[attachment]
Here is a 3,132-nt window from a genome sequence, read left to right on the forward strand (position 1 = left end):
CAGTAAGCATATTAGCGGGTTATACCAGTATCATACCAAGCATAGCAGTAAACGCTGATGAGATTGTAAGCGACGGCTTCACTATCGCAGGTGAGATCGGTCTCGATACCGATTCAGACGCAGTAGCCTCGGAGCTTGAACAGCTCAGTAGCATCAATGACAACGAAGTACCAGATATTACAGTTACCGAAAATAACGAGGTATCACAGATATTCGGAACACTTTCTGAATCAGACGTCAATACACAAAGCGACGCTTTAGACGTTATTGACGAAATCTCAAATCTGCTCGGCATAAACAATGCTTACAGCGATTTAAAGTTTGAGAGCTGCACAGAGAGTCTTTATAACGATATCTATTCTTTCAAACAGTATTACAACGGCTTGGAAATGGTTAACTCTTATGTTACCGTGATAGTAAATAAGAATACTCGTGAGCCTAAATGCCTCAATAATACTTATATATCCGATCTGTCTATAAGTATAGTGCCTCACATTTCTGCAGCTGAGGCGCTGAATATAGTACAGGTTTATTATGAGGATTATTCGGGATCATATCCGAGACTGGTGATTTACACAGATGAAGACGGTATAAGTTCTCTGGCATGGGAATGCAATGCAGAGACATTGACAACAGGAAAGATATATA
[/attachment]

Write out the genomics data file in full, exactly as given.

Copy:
Here is a 3,132-nt window from a genome sequence, read left to right on the forward strand (position 1 = left end):
CAGTAAGCATATTAGCGGGTTATACCAGTATCATACCAAGCATAGCAGTAAACGCTGATGAGATTGTAAGCGACGGCTTCACTATCGCAGGTGAGATCGGTCTCGATACCGATTCAGACGCAGTAGCCTCGGAGCTTGAACAGCTCAGTAGCATCAATGACAACGAAGTACCAGATATTACAGTTACCGAAAATAACGAGGTATCACAGATATTCGGAACACTTTCTGAATCAGACGTCAATACACAAAGCGACGCTTTAGACGTTATTGACGAAATCTCAAATCTGCTCGGCATAAACAATGCTTACAGCGATTTAAAGTTTGAGAGCTGCACAGAGAGTCTTTATAACGATATCTATTCTTTCAAACAGTATTACAACGGCTTGGAAATGGTTAACTCTTATGTTACCGTGATAGTAAATAAGAATACTCGTGAGCCTAAATGCCTCAATAATACTTATATATCCGATCTGTCTATAAGTATAGTGCCTCACATTTCTGCAGCTGAGGCGCTGAATATAGTACAGGTTTATTATGAGGATTATTCGGGATCATATCCGAGACTGGTGATTTACACAGATGAAGACGGTATAAGTTCTCTGGCATGGGAATGCAATGCAGAGACATTGACAACAGGAAAGATATATA